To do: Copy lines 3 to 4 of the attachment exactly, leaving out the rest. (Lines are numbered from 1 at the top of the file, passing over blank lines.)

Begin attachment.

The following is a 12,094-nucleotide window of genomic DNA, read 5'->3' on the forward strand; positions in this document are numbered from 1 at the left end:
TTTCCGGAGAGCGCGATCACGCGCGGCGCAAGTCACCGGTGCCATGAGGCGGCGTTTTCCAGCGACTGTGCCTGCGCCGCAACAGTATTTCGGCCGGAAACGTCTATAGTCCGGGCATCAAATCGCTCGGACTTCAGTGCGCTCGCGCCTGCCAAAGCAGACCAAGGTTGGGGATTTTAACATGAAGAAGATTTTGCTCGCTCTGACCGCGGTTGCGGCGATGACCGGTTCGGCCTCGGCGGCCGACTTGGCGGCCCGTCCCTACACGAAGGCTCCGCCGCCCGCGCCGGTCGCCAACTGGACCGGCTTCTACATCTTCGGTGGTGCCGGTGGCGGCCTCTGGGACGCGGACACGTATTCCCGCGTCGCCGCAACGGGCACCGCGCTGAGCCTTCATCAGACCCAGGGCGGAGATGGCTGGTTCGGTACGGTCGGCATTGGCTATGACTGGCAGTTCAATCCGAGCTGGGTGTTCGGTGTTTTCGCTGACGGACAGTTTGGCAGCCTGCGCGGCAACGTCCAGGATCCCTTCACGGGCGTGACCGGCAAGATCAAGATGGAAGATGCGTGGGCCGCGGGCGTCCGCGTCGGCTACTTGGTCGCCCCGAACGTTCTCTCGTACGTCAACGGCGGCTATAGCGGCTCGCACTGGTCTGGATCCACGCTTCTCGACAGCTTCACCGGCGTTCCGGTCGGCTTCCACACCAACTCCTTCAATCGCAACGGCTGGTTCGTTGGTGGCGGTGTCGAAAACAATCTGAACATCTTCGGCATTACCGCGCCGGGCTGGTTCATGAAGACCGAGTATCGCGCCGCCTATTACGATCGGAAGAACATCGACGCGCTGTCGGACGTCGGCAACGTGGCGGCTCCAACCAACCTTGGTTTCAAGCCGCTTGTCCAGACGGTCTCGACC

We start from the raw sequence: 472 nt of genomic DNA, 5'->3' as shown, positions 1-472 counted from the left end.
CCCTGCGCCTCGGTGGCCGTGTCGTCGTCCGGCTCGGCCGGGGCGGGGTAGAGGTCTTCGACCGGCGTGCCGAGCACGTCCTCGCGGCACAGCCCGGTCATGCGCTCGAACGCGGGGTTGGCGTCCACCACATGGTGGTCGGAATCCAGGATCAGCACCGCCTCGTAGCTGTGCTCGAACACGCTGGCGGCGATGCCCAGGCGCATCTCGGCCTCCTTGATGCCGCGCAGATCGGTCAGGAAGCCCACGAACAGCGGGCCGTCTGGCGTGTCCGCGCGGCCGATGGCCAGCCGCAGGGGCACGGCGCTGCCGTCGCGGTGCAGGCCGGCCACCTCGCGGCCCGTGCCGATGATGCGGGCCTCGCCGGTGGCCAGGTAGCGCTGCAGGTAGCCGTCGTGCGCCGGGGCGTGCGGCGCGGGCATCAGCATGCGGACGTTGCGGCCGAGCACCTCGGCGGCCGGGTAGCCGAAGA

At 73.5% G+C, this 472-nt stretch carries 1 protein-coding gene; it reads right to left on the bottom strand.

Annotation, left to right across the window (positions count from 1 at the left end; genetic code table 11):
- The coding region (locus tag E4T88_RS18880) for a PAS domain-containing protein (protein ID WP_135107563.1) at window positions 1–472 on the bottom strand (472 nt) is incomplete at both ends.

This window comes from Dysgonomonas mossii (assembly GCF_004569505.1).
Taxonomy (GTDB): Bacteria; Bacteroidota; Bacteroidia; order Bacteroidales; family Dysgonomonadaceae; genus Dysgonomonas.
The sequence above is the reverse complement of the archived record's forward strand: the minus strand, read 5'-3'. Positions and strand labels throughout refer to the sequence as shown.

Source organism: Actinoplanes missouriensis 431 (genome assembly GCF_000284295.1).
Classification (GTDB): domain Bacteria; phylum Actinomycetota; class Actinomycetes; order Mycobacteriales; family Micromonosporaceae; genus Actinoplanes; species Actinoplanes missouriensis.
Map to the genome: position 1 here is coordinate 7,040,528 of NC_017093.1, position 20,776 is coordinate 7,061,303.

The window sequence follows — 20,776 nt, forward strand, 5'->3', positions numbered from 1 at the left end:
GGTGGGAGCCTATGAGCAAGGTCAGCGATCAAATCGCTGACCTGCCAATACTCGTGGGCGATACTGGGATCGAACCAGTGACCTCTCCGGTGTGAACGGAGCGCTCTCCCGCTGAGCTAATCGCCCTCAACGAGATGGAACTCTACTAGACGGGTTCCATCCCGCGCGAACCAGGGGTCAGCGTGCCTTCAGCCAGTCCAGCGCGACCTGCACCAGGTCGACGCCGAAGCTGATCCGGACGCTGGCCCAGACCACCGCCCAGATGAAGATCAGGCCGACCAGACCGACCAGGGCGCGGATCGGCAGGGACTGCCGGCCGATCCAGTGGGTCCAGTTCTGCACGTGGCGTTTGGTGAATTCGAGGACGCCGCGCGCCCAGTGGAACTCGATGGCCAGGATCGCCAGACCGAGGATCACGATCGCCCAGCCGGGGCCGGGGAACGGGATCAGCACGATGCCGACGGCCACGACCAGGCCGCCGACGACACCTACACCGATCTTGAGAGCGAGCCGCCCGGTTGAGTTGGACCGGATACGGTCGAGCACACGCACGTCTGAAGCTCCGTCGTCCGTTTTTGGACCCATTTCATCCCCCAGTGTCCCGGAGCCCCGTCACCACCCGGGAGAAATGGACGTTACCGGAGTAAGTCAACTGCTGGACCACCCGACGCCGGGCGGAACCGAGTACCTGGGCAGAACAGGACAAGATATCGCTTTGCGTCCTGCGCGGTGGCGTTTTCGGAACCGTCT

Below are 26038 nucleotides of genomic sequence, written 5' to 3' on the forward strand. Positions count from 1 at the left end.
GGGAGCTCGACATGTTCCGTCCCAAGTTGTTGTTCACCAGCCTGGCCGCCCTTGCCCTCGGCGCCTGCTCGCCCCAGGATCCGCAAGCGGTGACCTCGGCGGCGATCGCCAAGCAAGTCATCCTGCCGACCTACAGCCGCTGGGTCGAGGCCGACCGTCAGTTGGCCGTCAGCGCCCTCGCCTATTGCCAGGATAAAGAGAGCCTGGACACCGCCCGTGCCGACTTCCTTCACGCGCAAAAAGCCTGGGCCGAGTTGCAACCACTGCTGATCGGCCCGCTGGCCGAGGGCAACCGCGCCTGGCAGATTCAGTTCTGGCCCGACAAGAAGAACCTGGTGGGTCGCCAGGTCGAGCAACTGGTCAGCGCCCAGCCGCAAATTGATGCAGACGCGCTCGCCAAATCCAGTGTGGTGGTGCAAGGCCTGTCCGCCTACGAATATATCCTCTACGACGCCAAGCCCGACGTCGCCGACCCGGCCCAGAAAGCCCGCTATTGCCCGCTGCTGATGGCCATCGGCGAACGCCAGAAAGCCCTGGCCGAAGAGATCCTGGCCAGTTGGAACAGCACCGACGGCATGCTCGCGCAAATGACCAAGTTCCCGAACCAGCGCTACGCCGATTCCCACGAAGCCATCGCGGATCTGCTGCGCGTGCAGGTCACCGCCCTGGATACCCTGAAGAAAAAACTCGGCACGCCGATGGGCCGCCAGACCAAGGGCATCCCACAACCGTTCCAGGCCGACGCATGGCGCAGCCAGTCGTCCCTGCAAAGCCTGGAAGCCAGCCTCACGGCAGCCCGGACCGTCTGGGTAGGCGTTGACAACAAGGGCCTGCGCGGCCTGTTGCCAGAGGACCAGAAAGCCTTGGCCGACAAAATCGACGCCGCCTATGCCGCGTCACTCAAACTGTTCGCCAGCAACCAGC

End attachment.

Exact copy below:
We start from the raw sequence: 472 nt of genomic DNA, 5'->3' as shown, positions 1-472 counted from the left end.
CCCTGCGCCTCGGTGGCCGTGTCGTCGTCCGGCTCGGCCGGGGCGGGGTAGAGGTCTTCGACCGGCGTGCCGAGCACGTCCTCGCGGCACAGCCCGGTCATGCGCTCGAACGCGGGGTTGGCGTCCACCACATGGTGGTCGGAATCCAGGATCAGCACCGCCTCGTAGCTGTGCTCGAACACGCTGGCGGCGATGCCCAGGCGCATCTCGGCCTCCTTGATGCCGCGCAGATCGGTCAGGAAGCCCACGAACAGCGGGCCGTCTGGCGTGTCCGCGCGGCCGATGGCCAGCCGCAGGGGCACGGCGCTGCCGTCGCGGTGCAGGCCGGCCACCTCGCGGCCCGTGCCGATGATGCGGGCCTCGCCGGTGGCCAGGTAGCGCTGCAGGTAGCCGTCGTGCGCCGGGGCGTGCGGCGCGGGCATCAGCATGCGGACGTTGCGGCCGAGCACCTCGGCGGCCGGGTAGCCGAAGA